FoE Africa groups deplored the characterization of Africa as a chronically hungry continent; and rejected the projection of the continent as an emblem of poverty and stagnation and thus as a continent dependent on food aid.

FoE Africa reiterated the fact that the agricultural fortunes of the continent have been dimmed by externally generated neoliberal policies including Structural Adjustment Programmes imposed on the continent by the World Bank, IMF (International Monetary Fund) and other IFIs.

FoE Africa expressed disgust at the manner by which the burden for solutions to every crisis faced by the North is shifted onto Africa. Examples include the climate change and energy crises wherein the burden has been inequitably placed on the continent. Africa is forced to adapt to climate impacts and she is also being targeted as the farmland for production of agrofuels to feed the factories and machines in the North.

FoE Africa resolved as follows:

1. Africa contributed very little to climate change and the North owes her an historical debt to bear the costs of adaptation without seeking to further burden the continent through so-called carbon finance mechanisms.

2. Africa must no longer be used as a dumping ground for agricultural products that compete with local production and destroy local economies.

3. Africa must not be opened for contamination by GMOs through food aid and/or agrofuels.

4. Africans must reclaim sovereignty over their agriculture and truncate attempts by agribusiness to turn the so-called food crisis into money-making opportunities through price fixing, hoarding and other unfair trade practices.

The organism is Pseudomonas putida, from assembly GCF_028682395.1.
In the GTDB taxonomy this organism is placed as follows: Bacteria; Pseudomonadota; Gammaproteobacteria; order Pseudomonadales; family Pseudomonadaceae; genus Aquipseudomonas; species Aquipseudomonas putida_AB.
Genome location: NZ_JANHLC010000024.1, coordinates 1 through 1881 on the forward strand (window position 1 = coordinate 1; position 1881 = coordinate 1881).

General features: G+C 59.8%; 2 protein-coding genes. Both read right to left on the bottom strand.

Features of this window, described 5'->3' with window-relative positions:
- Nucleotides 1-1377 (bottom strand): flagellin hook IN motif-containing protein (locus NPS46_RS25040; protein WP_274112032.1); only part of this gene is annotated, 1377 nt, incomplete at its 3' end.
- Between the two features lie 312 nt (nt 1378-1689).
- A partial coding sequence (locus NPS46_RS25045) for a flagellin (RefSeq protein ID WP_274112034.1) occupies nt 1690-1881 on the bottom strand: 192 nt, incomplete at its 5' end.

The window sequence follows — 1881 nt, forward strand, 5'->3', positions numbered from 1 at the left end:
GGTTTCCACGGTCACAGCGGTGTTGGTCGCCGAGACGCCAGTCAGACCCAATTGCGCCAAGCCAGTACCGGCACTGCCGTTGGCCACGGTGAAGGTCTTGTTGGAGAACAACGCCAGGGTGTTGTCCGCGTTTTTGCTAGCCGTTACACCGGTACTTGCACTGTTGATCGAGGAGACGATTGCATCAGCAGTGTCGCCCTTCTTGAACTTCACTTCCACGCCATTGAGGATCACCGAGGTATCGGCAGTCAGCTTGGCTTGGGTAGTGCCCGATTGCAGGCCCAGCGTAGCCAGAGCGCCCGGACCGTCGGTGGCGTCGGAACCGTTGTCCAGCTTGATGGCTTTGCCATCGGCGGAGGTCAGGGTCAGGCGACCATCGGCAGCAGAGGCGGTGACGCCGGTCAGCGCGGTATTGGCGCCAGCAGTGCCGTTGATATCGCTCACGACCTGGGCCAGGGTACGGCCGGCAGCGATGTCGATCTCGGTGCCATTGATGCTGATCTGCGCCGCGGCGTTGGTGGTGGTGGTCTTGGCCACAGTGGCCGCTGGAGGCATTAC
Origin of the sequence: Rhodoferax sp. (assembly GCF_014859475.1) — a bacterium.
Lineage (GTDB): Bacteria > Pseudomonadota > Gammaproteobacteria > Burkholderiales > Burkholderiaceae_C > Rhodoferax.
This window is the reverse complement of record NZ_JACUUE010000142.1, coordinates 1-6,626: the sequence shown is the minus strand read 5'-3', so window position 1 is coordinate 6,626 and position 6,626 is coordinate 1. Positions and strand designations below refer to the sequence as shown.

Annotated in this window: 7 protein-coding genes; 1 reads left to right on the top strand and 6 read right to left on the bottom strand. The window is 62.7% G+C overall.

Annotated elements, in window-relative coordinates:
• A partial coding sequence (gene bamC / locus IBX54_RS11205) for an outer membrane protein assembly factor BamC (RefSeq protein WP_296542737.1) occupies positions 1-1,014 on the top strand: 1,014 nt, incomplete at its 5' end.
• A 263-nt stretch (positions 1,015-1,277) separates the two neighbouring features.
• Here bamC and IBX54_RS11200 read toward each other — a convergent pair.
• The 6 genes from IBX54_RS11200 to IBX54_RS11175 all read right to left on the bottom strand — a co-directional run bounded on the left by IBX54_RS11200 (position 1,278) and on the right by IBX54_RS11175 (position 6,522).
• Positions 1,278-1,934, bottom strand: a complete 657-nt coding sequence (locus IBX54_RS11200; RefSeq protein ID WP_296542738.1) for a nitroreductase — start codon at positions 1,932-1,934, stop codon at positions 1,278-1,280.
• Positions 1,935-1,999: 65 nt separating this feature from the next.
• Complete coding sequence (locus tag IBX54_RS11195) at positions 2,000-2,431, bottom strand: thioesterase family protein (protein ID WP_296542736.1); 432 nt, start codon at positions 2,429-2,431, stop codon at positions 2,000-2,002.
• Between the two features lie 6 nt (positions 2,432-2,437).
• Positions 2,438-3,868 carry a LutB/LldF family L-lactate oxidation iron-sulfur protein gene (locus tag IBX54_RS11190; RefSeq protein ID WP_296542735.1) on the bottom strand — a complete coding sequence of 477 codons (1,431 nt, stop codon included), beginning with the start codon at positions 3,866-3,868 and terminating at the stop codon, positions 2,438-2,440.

5. We reject the promotion of conversion of swaths of African land into monoculture plantations and farms for agrofuels production on the guise that some of such lands are marginal lands. We note that the concept of marginal lands is a cloak for further marginalizing the poor in Africa through their being dispossessed and dislocated from their territories.

6. Africa has been subsidizing world development for a long time and this has to change and African resources must be used for African development to the benefit of local communities.

FoE Africa calls on all communities of Africa to mobilize, resist and change unwholesome practices that entrench servitude and exploitation on our continent.

Signed:
FOE Ghana; FOE Togo; FOE Nigeria; FOE Cameroon; FOE Sierra Leone; FOE Tunisia; FOE Swaziland; FOE South Africa; FOE Mauritius

There is much more in the report, you can read the whole document here: Voices From Africa: African Farmers and Environmentalists Speak Out Against A New Green Revolution In Africa PDF

Satellite view of Africa

Satellite view of Africa from google maps

Sokari has been covering the G20, and writes:

It is ironic when you think of the lack of African representation considering the West’s dependency on Africa and not the other way around. This has been from slavery through colonialism to the present. Resources such as oil, copper, gold, silver, chromium, coffee, cocoa and more recently cash crops for feeding the West. Unfair trade policies, low commodity prices, failure to adequately tax companies operating in Africa and the complicity of Western governments and banking institutions in providing tax havens for money stolen by African politicians. If aid is not in itself a business would it not be preferable for example to pay fair prices for Africa’s resources?

Asked if anything positive will come out of this Summit – Not if one is thinking in terms of a major shift in policy towards Africa and Africans taking the initiative to come up with new strategies for development as I mentioned in my previous post. But I do agree with Bob one possible positive outcome may come from changes in Tax Haven laws whereby monies stolen by corrupt politicians is returned to the countries and access to tax havens is shut down.